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Potential Tax Advantage with Futures – Blended Tax Rates and Capital Gains

June 29, 2016

June 10, 2013

Trading futures offers many advantages such as leverage, 24-hour trading opportunities, favorable 60/40 split on your tax liability, ease of tax filing, carry back losses, and more.

Futures and options traders have been utilizing the 60/40 method for more than 30 years. Under this tax rule, 60 cents of each dollar earned by a futures or options trader/investor is taxed at the capital gains rate while the remaining 40 cents is taxable at the ordinary rate, resulting in a blended tax rate.

In 2012, gains on securities such as stocks are taxed at either the short-term capital gains rate of up to 35% or the long-term capital gains rate of 15%. But the taxation of commodities is much different than that of securities.

Short-Term Capital Gains with Stocks

Typically, if you sell an asset you have held for one year or less, any profit you make is considered a short-term capital gain. For 2012, ordinary tax rates ranged from 10 percent to 35 percent, depending on your total taxable income.

Long-Term Capital Gains with Stocks

If you hold your assets for longer than a year, you can benefit from a reduced tax rate on your profits. As of 2012, the long-term capital gains tax rate was 15 percent for most taxpayers. If your ordinary tax rate is already less than 15 percent, you could qualify for a zero percent long-term capital gains rate. For high-income taxpayers, the capital gains rate could save as much as 20 percent off the ordinary income rate.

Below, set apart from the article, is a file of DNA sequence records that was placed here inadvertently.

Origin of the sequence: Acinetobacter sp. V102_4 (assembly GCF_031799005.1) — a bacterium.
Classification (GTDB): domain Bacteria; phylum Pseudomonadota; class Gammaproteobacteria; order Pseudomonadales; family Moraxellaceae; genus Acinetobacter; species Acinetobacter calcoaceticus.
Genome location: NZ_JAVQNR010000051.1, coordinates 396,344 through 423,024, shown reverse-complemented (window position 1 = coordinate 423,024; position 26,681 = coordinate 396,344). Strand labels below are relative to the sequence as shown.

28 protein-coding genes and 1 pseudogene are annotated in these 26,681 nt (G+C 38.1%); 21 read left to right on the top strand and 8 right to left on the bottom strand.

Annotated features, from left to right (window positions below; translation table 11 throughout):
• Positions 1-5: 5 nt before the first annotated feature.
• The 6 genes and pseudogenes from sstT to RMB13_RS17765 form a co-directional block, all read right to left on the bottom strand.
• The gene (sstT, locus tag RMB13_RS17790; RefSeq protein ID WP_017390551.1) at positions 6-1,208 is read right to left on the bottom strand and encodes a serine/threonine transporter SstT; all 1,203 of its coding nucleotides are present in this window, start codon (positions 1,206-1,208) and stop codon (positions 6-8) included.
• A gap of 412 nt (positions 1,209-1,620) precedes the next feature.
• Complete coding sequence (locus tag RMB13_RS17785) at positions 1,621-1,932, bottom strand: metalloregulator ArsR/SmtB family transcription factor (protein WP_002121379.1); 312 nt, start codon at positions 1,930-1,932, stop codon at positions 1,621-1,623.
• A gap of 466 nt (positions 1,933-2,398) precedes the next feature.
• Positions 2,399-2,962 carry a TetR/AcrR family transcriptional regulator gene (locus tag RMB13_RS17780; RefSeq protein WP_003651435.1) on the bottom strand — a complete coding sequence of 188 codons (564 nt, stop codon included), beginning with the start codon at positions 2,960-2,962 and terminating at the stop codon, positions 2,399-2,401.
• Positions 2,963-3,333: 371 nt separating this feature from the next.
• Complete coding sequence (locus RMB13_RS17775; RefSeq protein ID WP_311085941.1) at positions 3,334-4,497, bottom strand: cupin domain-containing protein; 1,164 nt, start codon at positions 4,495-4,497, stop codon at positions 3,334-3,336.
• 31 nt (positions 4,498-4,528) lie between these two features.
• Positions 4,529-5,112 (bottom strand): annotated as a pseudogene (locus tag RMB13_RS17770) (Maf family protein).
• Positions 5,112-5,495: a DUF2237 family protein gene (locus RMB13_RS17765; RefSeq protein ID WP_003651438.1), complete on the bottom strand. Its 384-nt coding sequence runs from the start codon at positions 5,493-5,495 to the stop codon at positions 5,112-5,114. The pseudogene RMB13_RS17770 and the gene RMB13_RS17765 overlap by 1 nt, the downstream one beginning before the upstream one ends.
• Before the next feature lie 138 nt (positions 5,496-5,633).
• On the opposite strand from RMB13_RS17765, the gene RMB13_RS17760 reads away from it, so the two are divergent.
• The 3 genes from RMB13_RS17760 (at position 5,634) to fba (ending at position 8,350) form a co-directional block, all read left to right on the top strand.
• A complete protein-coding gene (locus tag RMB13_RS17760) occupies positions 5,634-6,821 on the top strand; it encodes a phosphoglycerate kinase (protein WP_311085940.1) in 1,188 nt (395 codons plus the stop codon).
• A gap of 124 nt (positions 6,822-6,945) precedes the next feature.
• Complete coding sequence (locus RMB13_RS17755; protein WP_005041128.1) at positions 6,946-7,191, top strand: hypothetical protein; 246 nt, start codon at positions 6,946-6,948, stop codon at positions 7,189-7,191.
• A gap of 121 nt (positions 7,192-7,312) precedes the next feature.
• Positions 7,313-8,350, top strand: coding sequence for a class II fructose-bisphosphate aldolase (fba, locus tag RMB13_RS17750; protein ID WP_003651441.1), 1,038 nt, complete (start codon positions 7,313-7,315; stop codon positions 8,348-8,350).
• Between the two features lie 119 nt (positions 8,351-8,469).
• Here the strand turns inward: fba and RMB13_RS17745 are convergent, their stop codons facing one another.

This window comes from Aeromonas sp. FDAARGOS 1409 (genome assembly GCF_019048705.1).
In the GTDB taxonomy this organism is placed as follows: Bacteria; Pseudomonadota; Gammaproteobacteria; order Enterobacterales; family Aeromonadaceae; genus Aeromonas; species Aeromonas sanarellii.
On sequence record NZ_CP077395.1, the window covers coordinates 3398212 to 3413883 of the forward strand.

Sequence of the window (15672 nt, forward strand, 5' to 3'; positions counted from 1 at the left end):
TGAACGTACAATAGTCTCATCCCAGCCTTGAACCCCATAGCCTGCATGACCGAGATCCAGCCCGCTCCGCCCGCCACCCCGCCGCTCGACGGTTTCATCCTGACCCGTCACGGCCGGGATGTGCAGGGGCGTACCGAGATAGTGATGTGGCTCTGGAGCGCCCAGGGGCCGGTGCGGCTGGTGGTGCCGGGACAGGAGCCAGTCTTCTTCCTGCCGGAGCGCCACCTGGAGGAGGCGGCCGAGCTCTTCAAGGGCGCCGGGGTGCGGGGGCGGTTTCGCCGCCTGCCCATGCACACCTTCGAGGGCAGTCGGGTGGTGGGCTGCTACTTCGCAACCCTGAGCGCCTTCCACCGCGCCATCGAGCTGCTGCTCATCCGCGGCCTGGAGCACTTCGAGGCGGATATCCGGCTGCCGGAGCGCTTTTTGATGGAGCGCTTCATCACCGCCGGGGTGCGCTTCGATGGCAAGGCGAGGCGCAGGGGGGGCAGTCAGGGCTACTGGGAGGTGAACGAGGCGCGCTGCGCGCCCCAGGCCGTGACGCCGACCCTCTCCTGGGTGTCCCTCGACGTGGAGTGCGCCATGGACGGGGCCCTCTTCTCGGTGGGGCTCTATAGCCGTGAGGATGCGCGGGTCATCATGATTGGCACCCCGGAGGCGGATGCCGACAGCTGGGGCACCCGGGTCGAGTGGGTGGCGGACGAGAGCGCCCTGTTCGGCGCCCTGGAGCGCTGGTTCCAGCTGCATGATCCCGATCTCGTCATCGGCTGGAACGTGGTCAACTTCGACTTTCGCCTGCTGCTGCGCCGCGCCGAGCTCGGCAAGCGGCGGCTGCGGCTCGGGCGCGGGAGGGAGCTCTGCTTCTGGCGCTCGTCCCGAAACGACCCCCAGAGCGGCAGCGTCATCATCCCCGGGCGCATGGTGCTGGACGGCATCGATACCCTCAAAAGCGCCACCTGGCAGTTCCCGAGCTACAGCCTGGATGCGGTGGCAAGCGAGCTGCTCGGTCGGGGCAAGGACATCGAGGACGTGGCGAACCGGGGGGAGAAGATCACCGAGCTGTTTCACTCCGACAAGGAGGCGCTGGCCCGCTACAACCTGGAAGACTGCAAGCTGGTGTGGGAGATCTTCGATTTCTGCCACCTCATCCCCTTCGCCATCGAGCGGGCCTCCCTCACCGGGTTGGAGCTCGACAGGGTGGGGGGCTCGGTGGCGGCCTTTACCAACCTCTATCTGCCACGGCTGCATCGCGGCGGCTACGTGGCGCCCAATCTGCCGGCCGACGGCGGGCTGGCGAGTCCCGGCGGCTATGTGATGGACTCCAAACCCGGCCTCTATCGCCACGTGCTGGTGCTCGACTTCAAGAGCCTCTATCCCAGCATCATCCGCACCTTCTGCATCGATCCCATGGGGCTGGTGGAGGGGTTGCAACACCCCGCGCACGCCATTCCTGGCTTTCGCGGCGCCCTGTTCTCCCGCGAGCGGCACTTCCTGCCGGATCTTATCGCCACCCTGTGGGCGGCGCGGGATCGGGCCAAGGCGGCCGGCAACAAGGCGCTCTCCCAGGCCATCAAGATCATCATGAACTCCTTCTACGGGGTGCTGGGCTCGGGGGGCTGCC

Potential Tax Advantage with Futures

There is no accounting for each and every buy/sell throughout the year.  It is important to understand that the time you hold the futures contract is not relevant to the preferential treatment of the 60/40 split. The 60/40 split is automatic to any regulated futures trade. Furthermore, the rate at which your gains are taxed is 60% long-term and 40% short-term capital gains no matter how long you actually held your trades.  For example, even if you made $1,000 net profit at the end of the year on a single trade that lasted for seconds, $600 of that would be taxed at the lower long-term capital gains rate!

Mark-To-Market (MTM)

The 1099 received for each futures trading account, will report a net gain or loss of all trading in the specific account for that calendar year.  Any open positions at year-end, are marked-to-market (MTM) and included in the net gain/loss.

If you have not traded futures yet, you may want to consider it. You may find that once you trade futures, they may become your favorite trading vehicle.  Please consult your financial advisor to see if this is an option for you.

Each taxpayer’s situation is unique so please consult your tax advisor to see whether this can benefit you.

tax advantage with futures

Pat Kolodziej, CPA, MST

Managing Member

PK Tax Services, L.L.C.

87 S. McLean Boulevard, Suite A

South Elgin, IL  60177

phone  (224) 227-6061

cell (847) 858-5074

fax  (224) 227-6059

Circular 230 Notice:

In accordance with the requirements imposed on professionals who practice before the Internal Revenue Service, we advise you that any tax advice contained in this communication (including any attachments) is not intended to be used, and cannot be used, for purposes of (i) avoiding penalties imposed under the United States Internal Revenue Code or (ii) promoting, marketing or recommending to another person any tax-related matter.

Categories: IRAs & Taxes
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